Sunday, December 11, 2005

The emergence of The Chara

Matt from The Battle of Alberta brings us this tidbit on Zdeno Chara:
Chara. Wow. What a player. Redden wasn't playing tonight, but I find it impossible to believe that he could be as important to the Sens at Chara. (And I love Harry Neale's interesting and meaningful compliment: "He is the most improved player I've ever seen.")
I was watching the game last night with one of my cohorts (a Leafs fan), and we had an extended discussion about the 6-foot-9 Senators defenceman. More on that in a bit.

Now, I've been watching Chara since when he came over from Slovakia as a horribly gangly 19-year-old to join the WHL's Prince George Cougars for the 1996-97 season.

Playing on their blueline with Eric Brewer, Chara had been drafted that summer by the Islanders in the 3rd round and could best be described as a 'project.' Much much skinnier than he is now (I'd say at least 40 pounds less than the 260 he is listed at now) and part of the reason the NHL club sent him to play junior in the northern B.C. city was to bulk up and learn the grittier parts of the North American game.

He didn't have a problem with either, eating his heart out and fighting some of junior hockey's tougher thugs (including the Kamloops Blazers' Rob Skrlac).

(I can't find a link for this anecdote, but bear with me while I quickly recount the details. As with most junior hockey players, Chara was billeted with a family in PG while he played with the team. The amount of food he consumed at the home was so high that the team had to repay the billet family the equivalent food allowance of two players just to feed Chara. In one case, the billets had prepared a roast for the whole family to enjoy, and Chara ate the entire thing himself. I'll dig through the newspaper library later to find the exact story.)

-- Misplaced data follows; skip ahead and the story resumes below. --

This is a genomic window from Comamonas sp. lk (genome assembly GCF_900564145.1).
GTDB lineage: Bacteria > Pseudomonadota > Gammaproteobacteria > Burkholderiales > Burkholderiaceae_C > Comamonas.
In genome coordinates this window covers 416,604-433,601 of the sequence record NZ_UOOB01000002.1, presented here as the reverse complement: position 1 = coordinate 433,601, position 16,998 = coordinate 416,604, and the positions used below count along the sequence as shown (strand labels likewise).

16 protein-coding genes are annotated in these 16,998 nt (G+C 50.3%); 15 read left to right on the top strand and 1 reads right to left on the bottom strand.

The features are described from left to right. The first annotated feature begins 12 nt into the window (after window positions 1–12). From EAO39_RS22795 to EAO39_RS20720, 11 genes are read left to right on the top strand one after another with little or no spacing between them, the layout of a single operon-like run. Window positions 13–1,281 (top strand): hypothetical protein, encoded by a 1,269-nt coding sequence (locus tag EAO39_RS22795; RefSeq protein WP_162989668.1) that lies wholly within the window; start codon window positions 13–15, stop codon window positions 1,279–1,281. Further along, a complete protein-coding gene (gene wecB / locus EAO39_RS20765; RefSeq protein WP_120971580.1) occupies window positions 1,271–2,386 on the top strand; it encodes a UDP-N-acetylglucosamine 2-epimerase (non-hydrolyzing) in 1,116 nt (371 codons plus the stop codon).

Now, I don't know if it's because he plays the game the way an extremely tall, lanky guy (like myself) should, but I've always been a fan of Chara. His emergence as one of the NHL's best players has been amazing, especially for those who saw his awkward early days in junior hockey. At that point, one would have thought he would have had a servicable career as a tough-as-nails fourth or fifth defenceman (which was basically the role he filled with the Islanders for the 3.5 seasons he was there).

OK, so I'm a fan (and I'm really surprised to see I've barely written about him the past year). My cohort? Not so much.

Our discussion last night went somewhat like so:

"He's only good because he's big."

Me: "And Iginla's good because of his strength and speed. And Jagr's good because he has a ridiculously powerful lower body." etc. etc.

Anyway, enough of that. The thing is, there are very, very few NHLers over say, 6-foot-3, that can be considered elite players (I may make a list and post it later on). Hockey's a game that simply requires too much speed and agility for someone who isn't truly a gifted athlete, and I think at Chara's size, the fact that he's such a dominating force out there is so much more impressive.